Now war arose in heaven, Michael and his angels fighting against the dragon. And the dragon and his angels fought back,  but he was defeated, and there was no longer any place for them in heaven.  And the great dragon was thrown down, that ancient serpent, who is called the devil and Satan, the deceiver of the whole world—he was thrown down to the earth, and his angels were thrown down with him.  And I heard a loud voice in heaven, saying, “Now the salvation and the power and the kingdom of our God and the authority of his Christ have come, for the accuser of our brothers has been thrown down, who accuses them day and night before our God.  And they have conquered him by the blood of the Lamb and by the word of their testimony, for they loved not their lives even unto death.  Therefore, rejoice, O heavens and you who dwell in them! But woe to you, O earth and sea, for the devil has come down to you in great wrath, because he knows that his time is short!”
Ah, the dragon is that ancient serpent! The one from Genesis, the one who tempted Adam and Eve, who then disobeyed God, and distorted all of their progeny with sin. The same one who, despite his defeat, would tempt Jesus in the wilderness. The same Satan who is my enemy and your enemy, and whose fury is constantly at work in the vain attempt to undo the finished work of Christ.
The Ordinary Birth Is the Defeat of Satan
Now the celebration song of the angels can be understood a bit better, can’t it? What the birth of Jesus represents for you is the defeat of your chief enemy and accuser, Satan. He has been defeated by this child and no longer has any power over you. The cause of his ceaseless accusations against you, your sin, has been forever wiped out by the blood of the Lamb who was slain. This little boy, lying in this dingy manger, by his birth, life, and sacrificial death has redeemed you.
I look at this story so much differently now than ever before. Now I read this account in Luke and wonder that this God we worship would condescend, come down so low, break into our sinful world, and redeem my soul from certain destruction. Beloved I’ve been so convicted of my sin this week, and how utterly unworthy I am of his grace. I read this story in Luke and want to cry out, “WHY ME?” Why on earth would you consider me worth saving? Perhaps you wonder this as well. You’re here and your family is in turmoil. You personal life is in ruins. The reason for that chaos is sin. Satan, you see, although he is defeated, is still at war with the saints. The dragon’s time is short, and so he has intensified his attacks in fury and anger. But for those in Christ there is certain victory. For those who are in Christ, all hell can be breaking loose, but the victory is sure and certain. That is why we rejoice this night! That is why we sing with the angels!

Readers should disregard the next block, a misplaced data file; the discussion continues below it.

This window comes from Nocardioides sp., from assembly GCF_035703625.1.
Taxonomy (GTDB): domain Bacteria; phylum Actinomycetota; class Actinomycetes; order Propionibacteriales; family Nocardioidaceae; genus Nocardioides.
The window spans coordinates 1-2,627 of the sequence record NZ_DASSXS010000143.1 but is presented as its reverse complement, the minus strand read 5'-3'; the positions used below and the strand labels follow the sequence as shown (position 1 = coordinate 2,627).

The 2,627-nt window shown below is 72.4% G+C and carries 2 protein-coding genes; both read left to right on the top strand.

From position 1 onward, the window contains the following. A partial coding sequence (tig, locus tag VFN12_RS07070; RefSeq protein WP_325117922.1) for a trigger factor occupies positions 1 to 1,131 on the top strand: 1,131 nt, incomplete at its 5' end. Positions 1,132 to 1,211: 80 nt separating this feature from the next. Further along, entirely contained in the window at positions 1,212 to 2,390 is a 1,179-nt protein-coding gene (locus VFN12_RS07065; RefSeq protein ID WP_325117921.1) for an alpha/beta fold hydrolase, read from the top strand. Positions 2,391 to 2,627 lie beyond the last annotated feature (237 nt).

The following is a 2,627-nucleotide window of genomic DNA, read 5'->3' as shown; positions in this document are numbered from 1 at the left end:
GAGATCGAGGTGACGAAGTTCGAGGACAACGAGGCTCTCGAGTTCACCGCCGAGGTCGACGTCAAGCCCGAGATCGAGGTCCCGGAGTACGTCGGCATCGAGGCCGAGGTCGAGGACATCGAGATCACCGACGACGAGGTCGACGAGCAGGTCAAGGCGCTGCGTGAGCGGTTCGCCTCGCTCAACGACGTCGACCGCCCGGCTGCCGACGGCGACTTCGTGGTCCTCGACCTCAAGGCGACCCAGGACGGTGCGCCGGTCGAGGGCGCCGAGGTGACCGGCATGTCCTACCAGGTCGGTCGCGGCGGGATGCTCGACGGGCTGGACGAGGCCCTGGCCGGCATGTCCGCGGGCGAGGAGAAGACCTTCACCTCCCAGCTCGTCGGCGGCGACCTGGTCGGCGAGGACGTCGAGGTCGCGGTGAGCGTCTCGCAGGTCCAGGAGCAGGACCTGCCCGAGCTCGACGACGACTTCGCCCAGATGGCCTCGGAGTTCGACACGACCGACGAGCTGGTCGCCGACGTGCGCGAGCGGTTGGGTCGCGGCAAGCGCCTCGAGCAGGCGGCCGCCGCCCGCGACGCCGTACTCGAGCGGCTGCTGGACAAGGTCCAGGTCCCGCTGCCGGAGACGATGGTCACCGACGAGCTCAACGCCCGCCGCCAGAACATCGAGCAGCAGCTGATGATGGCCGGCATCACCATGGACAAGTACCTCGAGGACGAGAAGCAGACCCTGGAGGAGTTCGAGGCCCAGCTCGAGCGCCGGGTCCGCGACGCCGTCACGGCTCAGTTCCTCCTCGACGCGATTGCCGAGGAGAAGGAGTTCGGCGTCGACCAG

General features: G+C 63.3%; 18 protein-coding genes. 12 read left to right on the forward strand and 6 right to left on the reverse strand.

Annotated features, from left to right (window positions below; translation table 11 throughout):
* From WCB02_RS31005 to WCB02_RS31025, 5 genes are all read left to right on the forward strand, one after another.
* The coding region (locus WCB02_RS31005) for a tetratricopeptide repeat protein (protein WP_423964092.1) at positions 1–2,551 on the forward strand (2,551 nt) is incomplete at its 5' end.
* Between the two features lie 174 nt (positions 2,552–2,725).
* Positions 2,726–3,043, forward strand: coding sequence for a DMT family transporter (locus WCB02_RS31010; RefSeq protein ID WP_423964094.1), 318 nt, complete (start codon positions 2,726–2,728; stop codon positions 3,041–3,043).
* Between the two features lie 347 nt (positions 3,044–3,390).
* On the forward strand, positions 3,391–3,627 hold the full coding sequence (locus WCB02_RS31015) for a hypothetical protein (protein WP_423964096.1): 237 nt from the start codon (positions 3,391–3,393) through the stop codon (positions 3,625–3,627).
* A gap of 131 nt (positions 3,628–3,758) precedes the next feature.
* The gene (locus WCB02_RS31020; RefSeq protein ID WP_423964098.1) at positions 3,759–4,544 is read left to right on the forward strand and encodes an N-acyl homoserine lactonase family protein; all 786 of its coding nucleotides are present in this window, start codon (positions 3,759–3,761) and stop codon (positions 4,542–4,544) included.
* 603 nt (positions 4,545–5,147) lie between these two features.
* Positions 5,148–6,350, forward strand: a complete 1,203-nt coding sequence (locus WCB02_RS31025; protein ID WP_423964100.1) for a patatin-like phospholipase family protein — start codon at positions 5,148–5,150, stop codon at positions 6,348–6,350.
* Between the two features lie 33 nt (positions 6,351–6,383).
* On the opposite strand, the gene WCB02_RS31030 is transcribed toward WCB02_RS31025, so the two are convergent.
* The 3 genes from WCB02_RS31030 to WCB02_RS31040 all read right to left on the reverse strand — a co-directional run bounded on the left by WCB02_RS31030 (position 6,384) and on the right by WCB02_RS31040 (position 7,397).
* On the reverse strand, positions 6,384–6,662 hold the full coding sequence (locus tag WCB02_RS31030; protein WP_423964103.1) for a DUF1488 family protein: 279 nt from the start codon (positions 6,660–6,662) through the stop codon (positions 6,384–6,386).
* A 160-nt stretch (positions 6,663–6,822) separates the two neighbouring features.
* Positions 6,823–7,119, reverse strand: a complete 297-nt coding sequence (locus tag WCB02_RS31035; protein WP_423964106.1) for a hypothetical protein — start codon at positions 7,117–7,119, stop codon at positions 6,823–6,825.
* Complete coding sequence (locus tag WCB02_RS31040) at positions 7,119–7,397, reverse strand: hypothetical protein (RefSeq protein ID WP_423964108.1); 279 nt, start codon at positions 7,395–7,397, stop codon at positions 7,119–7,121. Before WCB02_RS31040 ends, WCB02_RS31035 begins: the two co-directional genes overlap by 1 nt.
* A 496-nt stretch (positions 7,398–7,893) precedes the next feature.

You may be here tonight in deep turmoil. The reason for that turmoil is sin. You are just the kind of person to whom this child came as dragon slayer. He is here to slay the dragon and all his works in your life – sin and guilt, death, disease, loneliness, and exile. He invites you into this grand story, where the dragon is defeated by the Light of the World. He invites you to believe this story, this true story with real dragons and real sin and real death, this story which actually has a real beginning, when a decree went out from Caesar Augustus that all the world should be registered, the first registration when Quirinius was governor of Syria somewhere between late 6 and early 5 BC. The real story has a joyous ending in his blood shed for you, confirmed and sealed by his resurrection from the dead. By believing in Him, the bright morning star, the babe in the manger, all is forgiven, past present and future, and a new life of joy and obedience begins. So come, gather around the manger, and witness the utter defeat of the dragon by this tiny newborn baby, the one who has been swept up into heaven, and the one who will slay the dragon’s hold on your life, if you will only believe in him, the one Lord Jesus Christ. Believe in Him, trust Him for your eternal security, and the dragon’s claws will forever be struck from your body and your soul, and you will be granted a robe made white by his precious blood. Believe and be saved and enter into God’s Sabbath rest! The gift is here. The dragon has been defeated. As the writer of Hebrews has said:
 Since therefore it remains for some to enter it, and those who formerly received the good news failed to enter because of disobedience,  again he appoints a certain day, “Today,” saying through David so long afterward, in the words already quoted,
“Today, if you hear his voice,
do not harden your hearts.”
The dragon has been slain, beloved. You are invited to come and adore your King, the one who saved, or will save you from the dragon today. All thanks and praise to God. Amen.
Given at First Presbyterian Church in Jackson, Minnesota
December 24, 2010
Copyright © 2010 by Christopher Donald Drew